Growth biggest challenge for Asia Pacific businesses: CFOs
- Cost-reduction and cash flow key priorities
- Opportunities exist in rapid growth markets
Tuesday, 20 March 2012 — A new survey of Chief Financial Officers (CFOs) across Asia Pacific has found 62% believe achieving growth in the current climate is the number one challenge for businesses.
Based on responses from 247 of the region’s top CFOs and Finance Directors across 15 countries including Australia and New Zealand1, the first report in Ernst & Young’s CFO Master Series “Making headway in a volatile world” discusses the opportunities and challenges for business operating in the global economy.
Ernst & Young Oceania CEO Rob McLeod said the survey was designed to tap into how finance executives were responding to ongoing market volatility and what they considered to be the current business critical issues.
Asked to rank their top three challenges for business, the region’s CFOs said:
- Sluggish consumer demand in Europe and the US – demonstrating the region’s vulnerability to the economic crises playing out in the rest of the world.
- High commodity prices – increasing the cost of manufacturing inputs. In countries where manufacturing demand has stabilised or fallen, companies are looking to maintain or decrease output, pointing to the potential for manufacturing facility closures and redundancies.
- Human resource issues – particularly hiring, retention and wage inflation. In Asia’s growth markets, businesses are struggling to find executives with the right mix of skills, who also speak the local language, know the culture and understand the market.
“The consequence of CFOs across Asia Pacific gearing their efforts around tackling these challenges has been a sharp and heightened focus on cost control, cash flow and risk management.
“CFOs are at the market coalface, so it’s understandable they’re concerned about the impact of Europe’s sovereign debt issues and the United States’ ongoing debt crisis on the region’s economy and business viability,” Mr McLeod said.
Mr McLeod said Australian and New Zealand-based CFOs see improving profitability through cost-cutting including business process outsourcing as a key opportunity. Across the Asia Pacific region, 63% of respondents see cost management as more of a priority now than three years ago.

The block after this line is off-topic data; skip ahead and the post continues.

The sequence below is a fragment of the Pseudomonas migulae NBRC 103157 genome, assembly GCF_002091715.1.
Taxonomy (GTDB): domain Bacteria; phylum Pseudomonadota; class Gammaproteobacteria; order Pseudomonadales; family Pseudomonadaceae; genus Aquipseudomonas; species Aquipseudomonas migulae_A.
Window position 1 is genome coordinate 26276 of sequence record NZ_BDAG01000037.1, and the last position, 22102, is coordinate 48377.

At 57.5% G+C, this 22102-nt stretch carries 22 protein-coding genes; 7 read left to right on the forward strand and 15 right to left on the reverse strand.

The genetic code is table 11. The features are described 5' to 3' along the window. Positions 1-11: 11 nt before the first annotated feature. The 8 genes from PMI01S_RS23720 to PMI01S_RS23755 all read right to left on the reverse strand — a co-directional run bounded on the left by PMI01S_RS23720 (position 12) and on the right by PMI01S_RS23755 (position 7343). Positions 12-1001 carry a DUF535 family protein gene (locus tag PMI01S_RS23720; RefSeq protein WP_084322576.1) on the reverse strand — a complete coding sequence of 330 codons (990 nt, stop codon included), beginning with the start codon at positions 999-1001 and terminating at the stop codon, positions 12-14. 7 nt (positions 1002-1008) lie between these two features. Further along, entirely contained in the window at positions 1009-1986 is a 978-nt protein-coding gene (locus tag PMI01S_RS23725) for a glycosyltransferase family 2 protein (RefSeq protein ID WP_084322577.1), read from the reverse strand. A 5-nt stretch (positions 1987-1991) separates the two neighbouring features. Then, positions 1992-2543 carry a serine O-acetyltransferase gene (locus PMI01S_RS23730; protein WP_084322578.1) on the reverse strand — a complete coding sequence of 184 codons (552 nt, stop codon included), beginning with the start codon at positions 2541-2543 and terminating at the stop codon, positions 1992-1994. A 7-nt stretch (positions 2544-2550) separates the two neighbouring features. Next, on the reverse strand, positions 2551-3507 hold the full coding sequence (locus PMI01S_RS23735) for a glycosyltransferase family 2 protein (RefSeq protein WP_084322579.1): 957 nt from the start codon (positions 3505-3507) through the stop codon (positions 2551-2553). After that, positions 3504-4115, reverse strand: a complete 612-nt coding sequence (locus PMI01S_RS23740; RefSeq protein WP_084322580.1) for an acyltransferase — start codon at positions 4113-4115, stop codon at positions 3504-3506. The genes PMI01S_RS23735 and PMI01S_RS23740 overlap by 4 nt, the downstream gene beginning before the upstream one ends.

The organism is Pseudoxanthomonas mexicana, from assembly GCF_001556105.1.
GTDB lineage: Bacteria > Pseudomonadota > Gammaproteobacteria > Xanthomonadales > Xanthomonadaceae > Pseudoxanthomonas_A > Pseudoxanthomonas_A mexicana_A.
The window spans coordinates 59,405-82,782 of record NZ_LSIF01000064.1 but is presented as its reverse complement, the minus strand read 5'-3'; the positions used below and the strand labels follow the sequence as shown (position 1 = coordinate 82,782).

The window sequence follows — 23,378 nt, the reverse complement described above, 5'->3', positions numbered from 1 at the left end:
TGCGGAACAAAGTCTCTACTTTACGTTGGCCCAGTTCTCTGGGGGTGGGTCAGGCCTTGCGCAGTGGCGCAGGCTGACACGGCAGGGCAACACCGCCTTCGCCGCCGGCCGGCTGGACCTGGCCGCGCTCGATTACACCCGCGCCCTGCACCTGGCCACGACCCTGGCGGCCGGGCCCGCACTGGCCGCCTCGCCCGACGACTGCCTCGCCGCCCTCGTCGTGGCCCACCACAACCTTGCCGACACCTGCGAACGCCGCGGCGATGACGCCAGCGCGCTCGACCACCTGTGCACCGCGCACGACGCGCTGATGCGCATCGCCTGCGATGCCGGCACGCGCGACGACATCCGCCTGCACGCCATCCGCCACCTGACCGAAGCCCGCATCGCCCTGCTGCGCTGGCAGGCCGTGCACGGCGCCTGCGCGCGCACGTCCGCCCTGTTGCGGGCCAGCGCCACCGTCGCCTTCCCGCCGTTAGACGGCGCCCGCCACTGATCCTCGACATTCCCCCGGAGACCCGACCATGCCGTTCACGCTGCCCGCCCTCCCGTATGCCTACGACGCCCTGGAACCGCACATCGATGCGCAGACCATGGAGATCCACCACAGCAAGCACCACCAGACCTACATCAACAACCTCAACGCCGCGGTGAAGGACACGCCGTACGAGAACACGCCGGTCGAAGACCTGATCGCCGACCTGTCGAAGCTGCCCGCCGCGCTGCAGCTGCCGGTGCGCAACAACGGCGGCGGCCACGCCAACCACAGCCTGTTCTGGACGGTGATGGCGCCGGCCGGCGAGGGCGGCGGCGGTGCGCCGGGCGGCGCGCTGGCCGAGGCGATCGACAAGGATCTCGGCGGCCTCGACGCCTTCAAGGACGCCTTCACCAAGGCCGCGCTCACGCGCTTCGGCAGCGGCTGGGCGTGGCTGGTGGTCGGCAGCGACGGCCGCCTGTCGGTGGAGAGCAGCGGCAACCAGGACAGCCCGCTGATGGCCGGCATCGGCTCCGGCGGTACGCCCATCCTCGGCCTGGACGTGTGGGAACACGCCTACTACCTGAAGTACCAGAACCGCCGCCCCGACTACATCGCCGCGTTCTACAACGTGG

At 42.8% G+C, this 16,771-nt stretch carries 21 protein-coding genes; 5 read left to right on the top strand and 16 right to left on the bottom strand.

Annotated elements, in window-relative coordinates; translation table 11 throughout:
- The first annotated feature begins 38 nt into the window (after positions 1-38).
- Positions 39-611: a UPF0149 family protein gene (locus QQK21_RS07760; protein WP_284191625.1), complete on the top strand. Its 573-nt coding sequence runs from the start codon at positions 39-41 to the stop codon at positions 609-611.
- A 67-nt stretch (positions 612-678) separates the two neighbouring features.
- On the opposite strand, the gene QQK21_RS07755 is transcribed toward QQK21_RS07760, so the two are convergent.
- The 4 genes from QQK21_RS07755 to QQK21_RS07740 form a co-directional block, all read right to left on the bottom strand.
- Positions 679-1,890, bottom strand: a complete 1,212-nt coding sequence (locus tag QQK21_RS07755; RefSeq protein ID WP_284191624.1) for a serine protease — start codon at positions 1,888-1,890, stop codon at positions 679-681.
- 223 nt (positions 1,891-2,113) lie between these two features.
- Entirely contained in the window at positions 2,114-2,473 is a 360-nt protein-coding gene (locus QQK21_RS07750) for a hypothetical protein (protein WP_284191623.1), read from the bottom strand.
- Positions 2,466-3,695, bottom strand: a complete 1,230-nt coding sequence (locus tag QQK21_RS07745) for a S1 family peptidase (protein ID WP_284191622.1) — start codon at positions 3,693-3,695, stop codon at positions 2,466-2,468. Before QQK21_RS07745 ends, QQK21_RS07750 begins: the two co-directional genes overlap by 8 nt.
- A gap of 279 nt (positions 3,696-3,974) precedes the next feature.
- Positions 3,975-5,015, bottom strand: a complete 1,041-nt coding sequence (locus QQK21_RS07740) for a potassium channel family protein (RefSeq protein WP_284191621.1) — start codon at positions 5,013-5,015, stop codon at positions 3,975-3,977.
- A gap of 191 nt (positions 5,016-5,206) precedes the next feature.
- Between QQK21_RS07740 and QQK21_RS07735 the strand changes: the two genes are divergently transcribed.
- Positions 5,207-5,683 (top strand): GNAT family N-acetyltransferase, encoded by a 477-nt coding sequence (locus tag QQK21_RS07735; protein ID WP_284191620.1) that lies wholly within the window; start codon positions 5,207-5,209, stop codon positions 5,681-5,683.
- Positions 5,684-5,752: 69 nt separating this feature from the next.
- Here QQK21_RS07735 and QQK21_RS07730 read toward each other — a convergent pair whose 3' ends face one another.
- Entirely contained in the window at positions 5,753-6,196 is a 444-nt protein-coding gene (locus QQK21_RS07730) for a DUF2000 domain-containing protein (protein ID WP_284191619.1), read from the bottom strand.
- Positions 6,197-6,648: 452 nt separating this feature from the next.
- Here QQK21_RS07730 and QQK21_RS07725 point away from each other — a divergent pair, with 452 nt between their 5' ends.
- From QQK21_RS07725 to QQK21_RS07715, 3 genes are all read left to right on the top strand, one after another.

“The challenge will be reducing costs without sacrificing innovation and longer term growth opportunities. It’s a delicate balancing act that also needs to be juggled with competing stakeholder expectations.
“Achieving growth in a precarious business environment while at the same time balancing market expectations is potentially the biggest challenge CFOs have had to face since the global financial crisis and perhaps well into the future,” Mr McLeod said.
Depending on their industry, CFOs in Oceania also flagged tough retail conditions, weakened consumer sentiment, the high Australian dollar and the cost of labour as key challenges. In Asia, rapid growth market issues including rising competition and sluggish consumer demand were cited as the next big concerns.
In Australia and New Zealand, CFOs were also concerned about the availability of credit given the banking systems’ reliance on offshore funding. Sixty-two percent of Australian and New Zealand CFOs surveyed said cashflow was the most important priority and critical for taking advantage of business opportunities.
Other findings of the survey included:
- Despite 67% of their companies achieving EBITDA growth in the past 12 months, the region’s CFOs are increasingly concerned about the difficulties of continuing to deliver such results.
- Seventy-seven percent of Asia-based CFOs agreed or strongly agree the shift from focusing on financial performance to being able to manage multiple stakeholders is one of the most difficult challenges for financial managers.
- Across the region, 46% of respondents cited attracting and retaining talent as a challenge. In Asia in particular, more than half (53%) expressed this as a concern. This is particularly the case in the regional hubs of Hong Kong and Singapore, where competition for talent is strong.
- Unsurprisingly, 54% of surveyed CFOs have a greater focus on risk management than they did three years ago.